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Online classes: learning and earning

2017-11-13 03:47:09 China Daily

In October 2016, Shanghai resident Song Yujiao, 34, a procurement manager at a pharmaceutical company and mother of You Zhenyu, 4, decided to do what millions of others of her ilk have been doing of late-she booked an expensive cross-border online education course for her brat.

Initially, she was skeptical if the English-language program would be effective. The male teacher, Matthew Privette, 27, was based thousands of miles away in South Carolina. The online course, offered by VIPkid, is received on Song's 15-inch laptop.

Would a mix of live streaming 25 minutes a day and offline videos on a little screen keep her son engrossed even for five minutes? When she is away for work, would he learn without supervision? Thus she used to wonder. Not anymore. You is no longer a little devil either.

He can't wait to flaunt his Halloween costume to his English teacher on screen. He wants to learn the language even on holidays.

"I travel often. Unlike other parents, I hardly have the time to pick up my son from classes. So, the online class saves a lot of trouble. I can also check the quality of the class using the replay feature of the video format," Song said.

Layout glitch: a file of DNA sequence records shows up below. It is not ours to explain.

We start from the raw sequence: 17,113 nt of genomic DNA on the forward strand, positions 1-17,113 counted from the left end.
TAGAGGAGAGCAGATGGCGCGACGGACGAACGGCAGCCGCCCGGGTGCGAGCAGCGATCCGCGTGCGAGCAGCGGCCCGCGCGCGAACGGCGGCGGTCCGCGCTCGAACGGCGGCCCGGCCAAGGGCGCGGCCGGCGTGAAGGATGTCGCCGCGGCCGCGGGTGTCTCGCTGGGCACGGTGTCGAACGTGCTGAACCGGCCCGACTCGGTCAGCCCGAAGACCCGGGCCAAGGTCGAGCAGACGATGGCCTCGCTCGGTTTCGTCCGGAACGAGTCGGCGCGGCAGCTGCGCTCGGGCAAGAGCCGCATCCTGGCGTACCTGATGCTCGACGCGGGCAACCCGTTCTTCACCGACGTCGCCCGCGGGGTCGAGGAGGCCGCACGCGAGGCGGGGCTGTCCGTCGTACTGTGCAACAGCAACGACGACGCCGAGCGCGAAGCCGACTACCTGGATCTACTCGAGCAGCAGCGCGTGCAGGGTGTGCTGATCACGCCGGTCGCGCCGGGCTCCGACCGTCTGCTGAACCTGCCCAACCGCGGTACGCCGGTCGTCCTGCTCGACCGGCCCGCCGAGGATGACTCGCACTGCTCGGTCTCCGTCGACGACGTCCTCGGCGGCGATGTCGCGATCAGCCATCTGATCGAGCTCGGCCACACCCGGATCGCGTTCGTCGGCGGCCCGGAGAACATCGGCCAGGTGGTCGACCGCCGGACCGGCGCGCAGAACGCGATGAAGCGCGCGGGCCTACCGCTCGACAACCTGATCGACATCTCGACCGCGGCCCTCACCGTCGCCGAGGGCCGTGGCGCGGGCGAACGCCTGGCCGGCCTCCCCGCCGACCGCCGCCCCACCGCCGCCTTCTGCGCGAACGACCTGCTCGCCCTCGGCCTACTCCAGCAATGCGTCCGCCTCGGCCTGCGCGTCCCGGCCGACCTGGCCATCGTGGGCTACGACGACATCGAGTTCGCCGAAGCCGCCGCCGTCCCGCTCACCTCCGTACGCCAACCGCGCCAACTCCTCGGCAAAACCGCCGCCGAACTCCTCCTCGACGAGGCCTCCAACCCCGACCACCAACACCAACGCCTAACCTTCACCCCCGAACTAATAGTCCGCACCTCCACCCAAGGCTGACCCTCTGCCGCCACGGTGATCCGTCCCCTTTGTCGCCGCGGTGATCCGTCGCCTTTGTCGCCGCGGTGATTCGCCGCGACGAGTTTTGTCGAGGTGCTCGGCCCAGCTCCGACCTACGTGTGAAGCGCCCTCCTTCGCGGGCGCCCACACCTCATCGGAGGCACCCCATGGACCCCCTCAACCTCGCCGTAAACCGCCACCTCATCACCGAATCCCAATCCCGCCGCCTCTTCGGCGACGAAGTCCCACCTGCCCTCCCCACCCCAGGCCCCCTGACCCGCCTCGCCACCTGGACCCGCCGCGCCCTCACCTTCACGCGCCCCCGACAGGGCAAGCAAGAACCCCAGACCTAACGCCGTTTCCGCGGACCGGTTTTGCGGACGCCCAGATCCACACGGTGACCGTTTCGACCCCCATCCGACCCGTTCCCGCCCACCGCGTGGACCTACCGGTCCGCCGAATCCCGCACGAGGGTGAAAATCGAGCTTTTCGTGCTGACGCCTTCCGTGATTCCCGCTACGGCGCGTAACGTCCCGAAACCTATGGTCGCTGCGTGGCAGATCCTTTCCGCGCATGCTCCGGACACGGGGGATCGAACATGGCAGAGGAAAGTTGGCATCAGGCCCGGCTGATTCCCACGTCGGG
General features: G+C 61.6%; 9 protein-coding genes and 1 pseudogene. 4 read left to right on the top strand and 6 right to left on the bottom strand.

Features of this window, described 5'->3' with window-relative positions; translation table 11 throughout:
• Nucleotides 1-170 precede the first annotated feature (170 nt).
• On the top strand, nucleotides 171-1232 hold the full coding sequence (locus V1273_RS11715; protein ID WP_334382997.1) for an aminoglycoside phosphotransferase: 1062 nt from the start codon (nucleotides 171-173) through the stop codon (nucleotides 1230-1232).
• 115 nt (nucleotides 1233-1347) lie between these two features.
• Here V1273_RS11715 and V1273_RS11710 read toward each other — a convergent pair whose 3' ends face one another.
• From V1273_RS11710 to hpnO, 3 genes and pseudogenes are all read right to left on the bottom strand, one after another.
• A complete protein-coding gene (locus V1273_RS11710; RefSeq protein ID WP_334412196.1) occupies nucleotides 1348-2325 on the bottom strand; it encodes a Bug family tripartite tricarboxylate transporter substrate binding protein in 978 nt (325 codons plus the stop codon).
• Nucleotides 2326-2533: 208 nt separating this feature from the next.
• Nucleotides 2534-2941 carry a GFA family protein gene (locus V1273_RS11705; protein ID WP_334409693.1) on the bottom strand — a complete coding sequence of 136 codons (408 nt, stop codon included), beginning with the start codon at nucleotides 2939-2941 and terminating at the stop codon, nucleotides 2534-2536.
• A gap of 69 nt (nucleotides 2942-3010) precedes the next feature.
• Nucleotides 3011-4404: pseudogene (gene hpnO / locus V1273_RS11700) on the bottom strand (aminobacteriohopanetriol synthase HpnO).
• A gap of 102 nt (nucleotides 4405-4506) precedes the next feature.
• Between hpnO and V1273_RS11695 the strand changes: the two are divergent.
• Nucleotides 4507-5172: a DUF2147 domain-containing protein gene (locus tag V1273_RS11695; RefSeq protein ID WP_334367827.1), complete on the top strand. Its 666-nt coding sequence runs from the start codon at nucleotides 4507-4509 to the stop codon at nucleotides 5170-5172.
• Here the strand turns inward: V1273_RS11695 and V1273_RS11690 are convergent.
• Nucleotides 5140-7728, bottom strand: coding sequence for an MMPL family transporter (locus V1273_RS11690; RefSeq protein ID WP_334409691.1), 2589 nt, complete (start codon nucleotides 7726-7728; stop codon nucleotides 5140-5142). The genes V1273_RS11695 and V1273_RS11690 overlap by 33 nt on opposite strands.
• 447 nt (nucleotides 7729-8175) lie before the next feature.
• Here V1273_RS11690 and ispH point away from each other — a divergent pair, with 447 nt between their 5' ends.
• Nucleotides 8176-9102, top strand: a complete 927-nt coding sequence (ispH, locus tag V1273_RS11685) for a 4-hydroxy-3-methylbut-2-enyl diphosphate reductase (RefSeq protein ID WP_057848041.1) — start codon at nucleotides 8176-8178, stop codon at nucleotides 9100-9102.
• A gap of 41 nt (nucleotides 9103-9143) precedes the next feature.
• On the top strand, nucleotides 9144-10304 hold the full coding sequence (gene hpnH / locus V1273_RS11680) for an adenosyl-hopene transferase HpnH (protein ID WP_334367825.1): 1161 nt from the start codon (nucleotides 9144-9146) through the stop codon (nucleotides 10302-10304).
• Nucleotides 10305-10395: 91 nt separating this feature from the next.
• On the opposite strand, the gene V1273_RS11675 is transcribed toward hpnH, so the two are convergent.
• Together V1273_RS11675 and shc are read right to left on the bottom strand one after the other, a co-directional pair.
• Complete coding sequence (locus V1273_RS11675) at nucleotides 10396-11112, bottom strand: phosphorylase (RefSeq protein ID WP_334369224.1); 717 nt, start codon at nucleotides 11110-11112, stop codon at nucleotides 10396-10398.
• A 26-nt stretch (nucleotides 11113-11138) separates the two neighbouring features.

For young Chinese parents such as Song, technology in the form of cross-border online educational services is proving to be a blessing, complementing financial means.

According to the China Internet Network Information Center, there were 144 million Chinese users of such services by June-end, including 6.62 million who registered this year.

The rapidly growing segment has three streams: the K12 education system that children from kindergarten age to 12-year-old can pursue; vocational education; and language education.

The market in China for such online education is growing by 20 percent every year. Last year, revenue reached 156 billion yuan ($23.6 billion), according to Beijing-based market consultancy iResearch.

With that kind of momentum, and given Chinese parents' ample budgets for children's education, total market value is expected to reach 269.3 billion yuan in 2019.

According to HSBC's 2017 Global Education Survey, Chinese parents spend $42,892 on their children's education from primary school to high school, over a period of 12 years, which is much higher than that in Australia, the United Kingdom and France.

Chinese parents also have the richest educational reserve as 55 percent of them pay their children's education fees from savings, investments or insurance returns.

Given the uptrend and business growth prospects, market forces are coming into play swiftly. Despite a downtrend this year, investors are sustaining financial backing for ventures that offer online education.

According to iResearch, 83 rounds of funding were recorded in the online education market during the first five months of 2017, which brought in 4.95 billion yuan, down 39 percent year-on-year.

The full-year figure is expected to be lower than the 519 rounds of funding in 2015, and down by more than half from 176 last year.